Monday, 21 September 2015


6th Sept 2015

On parade at 0830hrs in the hotel foyer for the now normal 'buongiorno!' briefing by the indefatigable Adrian who, today, was a vision in polka dots. I cannot cease to be curious as to how he manages to carry such an extensive, and exotic, wardrobe in what appears to be a smallish wheely suitcase; much smaller than mine may I add. He has never worn the same 'outfit' twice and changes into something different, and increasingly glamorous, every day and most evenings. I will investigate...tactfully.

Bus to Florence and then a 2 hour train journey to Venice Mestre, a suburb of Venice at the western end of the causeway from the town proper. We were informed that we would be passing through something called the 'breadbasket' of Italy, Bolognia, Padua and the Veneto region renowned for Valpolicella, Suarte and Prosecco wines, plus something to do with St. Anthony....who is, I discovered, the Patron Saint of 'Finding Things or Lost People'. Could be a most useful sort of Patron Saint if you ask me. Venice, the once great city state, hub of commerce and naval power in the middle ages.......captured by Napoleon and now a tourist attraction.

We were also informed that today is the annual Venice Regatta when they hold boat races and the the Doge's barge (not sure if they have a 'Doge' nowadays) is part of a fleet of decorated boats which process up the Grand Canal. Lots of locals dress up in elaborate costumes for the occasion. After booking in at our hotel in Mestre, back to the station for the 10 minute ride into Town. This couple (left) were on the platform and suitably attired for the occasion.

The 'biennial' exhibition is also in full flow. This is when many public buildings and churches put on a mix of 'cultural' musical and artistic displays.

Right: First view of Venice, east from the main station across part of the Grand Canal to the Chiesa (church) di St. Simeone Piccolo. Patron Saint of Small Instruments, perhaps. We were greeted by loud pop music blaring from speakers and the occasional commentary on the progress of the regatta. I also bought my 20 Euro 'go anywhere' 2 day vaporretto ticket. Vaporettos are the public canal taxis which operate on many routes around the city and across to the islands. They are the aquatic equivalent of a Metro system.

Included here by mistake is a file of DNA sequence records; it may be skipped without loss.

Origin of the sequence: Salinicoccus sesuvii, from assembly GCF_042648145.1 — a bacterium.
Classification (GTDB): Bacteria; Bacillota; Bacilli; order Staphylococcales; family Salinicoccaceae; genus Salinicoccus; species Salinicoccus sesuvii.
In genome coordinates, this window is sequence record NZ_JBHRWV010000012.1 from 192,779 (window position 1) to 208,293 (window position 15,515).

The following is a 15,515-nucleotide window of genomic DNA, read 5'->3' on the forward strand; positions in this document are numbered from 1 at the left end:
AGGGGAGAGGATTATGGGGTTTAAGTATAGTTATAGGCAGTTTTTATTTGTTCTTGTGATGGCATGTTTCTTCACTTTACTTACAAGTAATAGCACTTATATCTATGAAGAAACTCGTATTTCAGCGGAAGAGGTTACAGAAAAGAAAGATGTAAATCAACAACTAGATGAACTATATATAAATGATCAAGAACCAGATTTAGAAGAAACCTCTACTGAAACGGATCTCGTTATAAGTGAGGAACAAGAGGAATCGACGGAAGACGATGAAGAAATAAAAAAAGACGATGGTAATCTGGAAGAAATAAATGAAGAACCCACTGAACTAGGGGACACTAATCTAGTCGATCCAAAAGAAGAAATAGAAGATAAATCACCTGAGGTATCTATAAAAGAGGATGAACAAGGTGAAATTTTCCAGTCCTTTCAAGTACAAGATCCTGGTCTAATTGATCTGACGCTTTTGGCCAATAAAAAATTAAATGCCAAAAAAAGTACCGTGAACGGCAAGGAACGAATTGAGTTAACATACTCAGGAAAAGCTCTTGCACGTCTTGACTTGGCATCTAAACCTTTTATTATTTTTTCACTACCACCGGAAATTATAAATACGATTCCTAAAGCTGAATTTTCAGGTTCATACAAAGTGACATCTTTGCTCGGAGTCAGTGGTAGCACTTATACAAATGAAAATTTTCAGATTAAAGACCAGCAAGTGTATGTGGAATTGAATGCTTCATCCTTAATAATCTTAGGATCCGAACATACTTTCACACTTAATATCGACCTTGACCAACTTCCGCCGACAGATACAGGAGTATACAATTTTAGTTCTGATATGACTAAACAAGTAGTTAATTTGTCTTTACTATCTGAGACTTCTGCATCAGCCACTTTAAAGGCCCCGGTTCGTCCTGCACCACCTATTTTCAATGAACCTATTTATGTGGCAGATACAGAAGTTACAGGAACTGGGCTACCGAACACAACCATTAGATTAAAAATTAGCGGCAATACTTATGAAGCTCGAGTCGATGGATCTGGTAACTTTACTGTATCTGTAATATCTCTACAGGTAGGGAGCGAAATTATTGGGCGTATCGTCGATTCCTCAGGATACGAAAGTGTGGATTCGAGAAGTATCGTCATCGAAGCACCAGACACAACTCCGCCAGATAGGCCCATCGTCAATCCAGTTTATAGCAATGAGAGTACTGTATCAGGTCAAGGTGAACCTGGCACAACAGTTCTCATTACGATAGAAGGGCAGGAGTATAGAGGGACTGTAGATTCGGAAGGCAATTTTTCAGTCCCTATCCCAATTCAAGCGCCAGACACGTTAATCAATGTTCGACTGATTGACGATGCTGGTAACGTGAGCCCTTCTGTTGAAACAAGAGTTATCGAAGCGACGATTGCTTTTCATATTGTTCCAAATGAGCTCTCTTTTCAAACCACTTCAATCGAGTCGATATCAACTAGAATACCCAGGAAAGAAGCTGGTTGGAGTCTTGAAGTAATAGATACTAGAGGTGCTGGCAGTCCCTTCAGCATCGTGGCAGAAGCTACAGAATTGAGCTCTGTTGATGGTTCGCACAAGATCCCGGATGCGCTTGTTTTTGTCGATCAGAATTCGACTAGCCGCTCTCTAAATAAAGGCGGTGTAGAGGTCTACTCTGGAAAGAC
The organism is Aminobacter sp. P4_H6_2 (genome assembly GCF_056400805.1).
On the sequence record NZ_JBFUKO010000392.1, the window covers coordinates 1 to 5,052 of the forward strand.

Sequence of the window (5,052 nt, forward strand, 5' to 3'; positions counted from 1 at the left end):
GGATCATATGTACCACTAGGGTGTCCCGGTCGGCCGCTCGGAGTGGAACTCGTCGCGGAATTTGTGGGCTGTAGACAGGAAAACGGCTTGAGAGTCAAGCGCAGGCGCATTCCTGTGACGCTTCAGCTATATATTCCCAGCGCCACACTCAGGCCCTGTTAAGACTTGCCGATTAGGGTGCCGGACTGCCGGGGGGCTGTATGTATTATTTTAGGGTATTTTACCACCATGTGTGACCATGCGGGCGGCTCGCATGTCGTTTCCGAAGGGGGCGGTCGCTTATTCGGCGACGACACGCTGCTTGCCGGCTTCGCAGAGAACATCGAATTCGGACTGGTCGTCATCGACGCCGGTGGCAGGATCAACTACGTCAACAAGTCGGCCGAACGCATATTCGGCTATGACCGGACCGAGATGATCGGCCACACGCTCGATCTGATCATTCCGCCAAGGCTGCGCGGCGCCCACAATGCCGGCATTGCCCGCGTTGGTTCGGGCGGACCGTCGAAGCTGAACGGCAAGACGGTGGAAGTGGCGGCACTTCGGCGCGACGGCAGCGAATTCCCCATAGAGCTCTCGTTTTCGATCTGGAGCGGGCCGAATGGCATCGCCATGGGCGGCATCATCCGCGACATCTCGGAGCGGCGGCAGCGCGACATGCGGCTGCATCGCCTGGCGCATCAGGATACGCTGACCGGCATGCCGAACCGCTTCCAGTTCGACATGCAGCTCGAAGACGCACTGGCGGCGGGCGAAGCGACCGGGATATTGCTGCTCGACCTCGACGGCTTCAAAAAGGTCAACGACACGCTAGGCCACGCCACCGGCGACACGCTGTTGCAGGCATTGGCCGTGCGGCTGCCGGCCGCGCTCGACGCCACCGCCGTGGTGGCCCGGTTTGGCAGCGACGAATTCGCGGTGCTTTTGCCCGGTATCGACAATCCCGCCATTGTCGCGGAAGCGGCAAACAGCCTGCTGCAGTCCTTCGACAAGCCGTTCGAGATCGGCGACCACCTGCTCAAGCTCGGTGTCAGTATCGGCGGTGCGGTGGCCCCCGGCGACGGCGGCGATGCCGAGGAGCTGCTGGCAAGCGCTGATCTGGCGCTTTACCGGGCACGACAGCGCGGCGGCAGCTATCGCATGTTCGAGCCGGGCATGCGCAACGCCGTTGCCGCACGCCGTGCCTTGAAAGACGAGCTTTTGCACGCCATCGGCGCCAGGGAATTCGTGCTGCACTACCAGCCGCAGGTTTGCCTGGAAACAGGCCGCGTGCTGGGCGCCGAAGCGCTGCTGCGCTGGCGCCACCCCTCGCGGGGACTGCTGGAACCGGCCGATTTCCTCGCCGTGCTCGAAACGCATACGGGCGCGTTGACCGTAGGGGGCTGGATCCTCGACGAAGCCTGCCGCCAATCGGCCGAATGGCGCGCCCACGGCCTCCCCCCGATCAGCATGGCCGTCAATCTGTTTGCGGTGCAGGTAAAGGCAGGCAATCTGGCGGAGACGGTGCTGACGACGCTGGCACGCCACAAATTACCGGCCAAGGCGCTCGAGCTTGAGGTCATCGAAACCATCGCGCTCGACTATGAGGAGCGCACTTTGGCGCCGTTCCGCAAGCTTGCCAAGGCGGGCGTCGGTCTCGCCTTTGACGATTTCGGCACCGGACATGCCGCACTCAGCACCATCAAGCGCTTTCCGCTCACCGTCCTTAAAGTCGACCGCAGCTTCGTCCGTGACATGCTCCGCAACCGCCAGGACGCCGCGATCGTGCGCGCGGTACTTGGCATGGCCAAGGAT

We were met here by our local guide, Cynthia. One of the features of all our guides' briefings is to point out where the nearest 'toilets' are. A vital part of the itinerary for several in our group. 

First stop was the St. Rocco cathedral. He, Rocco or Rock, is the Patron Saint of Falsely Accused People and Dogs, would you believe. The place is full of Tintoretto paintings, but I didn't go inside. Next door is the Scuola Grande de St. Rocco which is an elaborate building set up by a wealthy fraternity following one of the many Plagues (Black Death, Bubonic, Japanese Tourists etc.) which tended to sweep the city. The worst occurred in 1630 when a third of the city's population was wiped out. Hardly surprising really considering the fetid sewerage filled mosquito and rat infested canals on which the place is built.
FYI the place was totally constructed on wooden piles, which became petrified over the years and platforms laid on top. It is now slowly sinking and falling apart.

Right: A Venetian plague doctor with mask. These masks had long beak-like noses into which was stuffed scented straw with an orange in the end to camouflage the stink of putrifying bodies. These and many other papier-maché fancy dress masks were on sale everywhere. Venice is more famous for masks than the Kray brothers. We were advised not to buy the plastic Chinese versions. To be honest I couldn't think why I would want one....unless to amuse people in our local high street.